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Skype 3.0 for the iPhone, iPad, and iPod touch finally lets you make video calls. Long one of Skype's most coveted features, video calling has been missing since the application's debut for iOS. Now video calls are finally here, and Skype 3.0 is the best overall mobile video calling applications out there.
Version 3.2 of Apple's iPhone SDK, released last February, removed restrictions on calling over 3G for third-party app developers. This paved the way for Skype 2.0 to unveil true 3G-based VoIP calls for iPhone users. That's unlike the original Skype for iPhone (Free, 4 stars), which worked over Wi-Fi only. Now, with 3.0, regular calls and video calls can be made over both Wi-Fi and 3G.
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New Features, Setup, and Making Calls
To grab the update, head to Skype's dedicated landing page, or download the app over the air from Apple's App Store. Skype 3.0 is a 11.9MB download. It can send and receive video with the iPhone 4, iPhone 3GS, and 4th generation iPod touch with iOS 4.0 or above. The iPad and 3rd generation iPod touch are able to receive, not send, video calls. You can create a new account right from the app; I used my existing account, which brought up all my Skype contacts within moments.

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In a series of tests, Wi-Fi calls sounded particularly good. The gain was somewhat lower than regular voice calls; I had to crank the iPhone's volume to max in order to hear the other caller. But once I did, it sounded great. There was virtually no delay between when I spoke and when the other caller heard it, unlike with AT&T's regular cell phone connection. This led to less frequent interruptions of the sort where one person begins to speak, only to hear a moment later that the other had already done so.
Receiving calls on Skype is now much easier than it has been in past iterations. Skype 2.0 required the app to be launched and running while you waited for a call to come in, which was incredibly inconvenient. Now that iOS 4 allows voice-over-IP apps to run in the background, you can receive a call at any time, provided you are logged into Skype. It works just the same as a standard phone call would, alerting you that you are receiving a call and giving you the option to answer it with video (if available) or voice.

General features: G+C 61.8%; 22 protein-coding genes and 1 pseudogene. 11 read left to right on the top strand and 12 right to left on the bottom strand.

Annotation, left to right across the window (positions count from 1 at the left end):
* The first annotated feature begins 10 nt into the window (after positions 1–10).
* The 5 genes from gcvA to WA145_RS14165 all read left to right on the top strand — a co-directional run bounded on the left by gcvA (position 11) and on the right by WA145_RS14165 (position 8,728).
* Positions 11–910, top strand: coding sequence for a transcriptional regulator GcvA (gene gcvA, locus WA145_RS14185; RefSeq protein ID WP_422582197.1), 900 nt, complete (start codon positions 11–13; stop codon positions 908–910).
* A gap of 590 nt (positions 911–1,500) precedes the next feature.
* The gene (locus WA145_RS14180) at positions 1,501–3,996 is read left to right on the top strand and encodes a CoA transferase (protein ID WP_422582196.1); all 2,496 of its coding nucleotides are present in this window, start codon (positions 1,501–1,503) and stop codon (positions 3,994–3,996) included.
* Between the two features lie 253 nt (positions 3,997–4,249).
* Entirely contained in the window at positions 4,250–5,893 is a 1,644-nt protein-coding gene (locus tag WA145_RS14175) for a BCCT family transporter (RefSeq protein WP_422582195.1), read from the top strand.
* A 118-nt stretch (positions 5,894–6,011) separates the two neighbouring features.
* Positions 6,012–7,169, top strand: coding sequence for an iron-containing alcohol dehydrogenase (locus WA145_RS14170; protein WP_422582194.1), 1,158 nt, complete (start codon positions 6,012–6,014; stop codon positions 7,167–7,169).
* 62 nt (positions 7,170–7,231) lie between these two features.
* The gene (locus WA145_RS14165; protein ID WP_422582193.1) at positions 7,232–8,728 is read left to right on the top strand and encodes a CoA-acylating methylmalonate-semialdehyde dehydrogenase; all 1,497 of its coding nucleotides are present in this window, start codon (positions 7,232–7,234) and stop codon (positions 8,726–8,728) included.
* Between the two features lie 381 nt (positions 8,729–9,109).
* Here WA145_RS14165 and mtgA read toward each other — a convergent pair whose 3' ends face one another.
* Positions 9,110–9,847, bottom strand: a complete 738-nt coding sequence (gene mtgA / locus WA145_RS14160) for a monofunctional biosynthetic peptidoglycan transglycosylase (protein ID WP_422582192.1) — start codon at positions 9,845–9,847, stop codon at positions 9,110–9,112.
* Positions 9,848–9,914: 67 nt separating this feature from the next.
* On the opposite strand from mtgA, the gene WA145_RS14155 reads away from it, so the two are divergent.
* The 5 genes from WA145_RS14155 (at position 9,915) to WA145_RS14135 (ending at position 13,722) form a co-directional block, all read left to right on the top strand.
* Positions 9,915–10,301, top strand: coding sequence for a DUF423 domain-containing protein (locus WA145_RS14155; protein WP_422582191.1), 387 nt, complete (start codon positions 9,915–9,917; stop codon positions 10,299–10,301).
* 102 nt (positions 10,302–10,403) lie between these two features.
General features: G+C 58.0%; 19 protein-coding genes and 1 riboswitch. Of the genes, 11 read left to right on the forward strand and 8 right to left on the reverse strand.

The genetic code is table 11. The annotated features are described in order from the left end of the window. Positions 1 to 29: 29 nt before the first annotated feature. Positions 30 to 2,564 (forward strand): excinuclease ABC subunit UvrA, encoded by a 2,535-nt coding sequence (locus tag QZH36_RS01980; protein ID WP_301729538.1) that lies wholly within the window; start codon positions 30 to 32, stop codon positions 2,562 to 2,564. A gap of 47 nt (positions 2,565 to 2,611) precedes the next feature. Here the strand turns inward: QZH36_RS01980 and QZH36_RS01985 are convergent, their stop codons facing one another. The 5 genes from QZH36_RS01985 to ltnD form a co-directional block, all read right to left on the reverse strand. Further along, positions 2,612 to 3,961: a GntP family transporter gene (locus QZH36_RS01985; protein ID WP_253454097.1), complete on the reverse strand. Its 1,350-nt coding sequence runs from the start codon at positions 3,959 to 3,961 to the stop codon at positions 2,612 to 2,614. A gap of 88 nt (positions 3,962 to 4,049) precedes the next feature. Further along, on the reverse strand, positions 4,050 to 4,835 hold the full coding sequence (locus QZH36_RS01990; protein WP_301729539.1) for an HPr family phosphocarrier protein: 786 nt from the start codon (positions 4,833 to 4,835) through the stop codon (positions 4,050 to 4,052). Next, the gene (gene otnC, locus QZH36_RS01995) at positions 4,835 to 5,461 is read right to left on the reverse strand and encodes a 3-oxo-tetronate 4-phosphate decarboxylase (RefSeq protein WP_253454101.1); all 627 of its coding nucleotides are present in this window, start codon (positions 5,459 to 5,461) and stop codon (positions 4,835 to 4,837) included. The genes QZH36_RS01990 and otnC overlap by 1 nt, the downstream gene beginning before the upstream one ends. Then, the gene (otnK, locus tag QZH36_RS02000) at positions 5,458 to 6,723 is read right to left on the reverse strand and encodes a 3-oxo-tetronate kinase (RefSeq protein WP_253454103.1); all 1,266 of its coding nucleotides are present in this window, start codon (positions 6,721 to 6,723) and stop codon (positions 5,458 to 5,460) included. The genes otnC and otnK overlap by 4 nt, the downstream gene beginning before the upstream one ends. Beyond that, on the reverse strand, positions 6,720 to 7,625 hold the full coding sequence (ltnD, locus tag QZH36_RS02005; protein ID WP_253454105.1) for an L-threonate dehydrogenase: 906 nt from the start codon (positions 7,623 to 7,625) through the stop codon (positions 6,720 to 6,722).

3G Calls, Other Features, and Conclusions
I learned the hard way that while I may see three bars worth of 3G signal indoors, and experience reasonably fast Web page downloads, that's still not reliable enough for clear voice transmissions. VOIP doesn't need fast download speeds—it needs low latency and jitter, which are big problems on 3G networks. On my side, I could understand callers reasonably well. But several callers said I sounded robotic, completely unintelligible, or like a "creature from outer space." (Thanks, mom!) Once I stepped outside and into the street, my 3G signal strength improved; from there, callers said I sounded clear and crisp, and all the delays disappeared. When I headed back inside, call quality quickly degenerated once again.
But this update is really all about video calling, and Skype 3.0 does that very well. I tested it on an iPhone 4, a 4th generation iPod touch, and a desktop Mac, over both Wi-Fi and 3G networks. Some calls started quickly but others took upwards of 10 seconds to connect. Audio came through first with video appearing a second or two later. Audio and video quality started off somewhat jerky on each call, but they smoothed out within a few seconds.
Once fully connected and past the initial jerkiness, video calls were quite good. Audio was loud and clear, and video quality, though not fantastic, was smooth and constant. Using an iPhone 4, I was able to have a full, clear conversation with someone else using Skype 3.0 on a 4th generation iPod touch. I also had a conversation with someone using Skype on a desktop Mac that was every bit as smooth.
Skype says it makes calls in 320-by-240 resolution, at up to 15 frames per second, and it seemed to live up to its promises. But while video quality was mostly consistent throughout my test calls, the picture itself was always a bit blurry and unfocused, which is likely due to the low frame rate.
Video calls made over 3G were just as good as calls made over Wi-Fi. Of course, that quality will be dependent on your 3G connection.
As always, Skype is great for making free international calls to Skype contacts, and has reasonable rates to landline and cell numbers. The app also lets you send instant messages to your Skype contacts, either one at a time or to multiple people. If you need to add credit to your account, you can do it right from the app. Tapping the button brings you to a Web page for adding credit, which works fine once you zoom in.
Despite some issues with video quality, Skype 3.0 remains a must-download, and a step in the right direction for Skype, as well as for video calling in general. Skype 3.0 is currently the best available option for making video calls between devices running iOS and a desktop. Hopefully future updates will bring higher frame rates and sharper picture quality, but for now, stay near a Wi-Fi hotspot, and you can save plenty of money on calls—with or without video.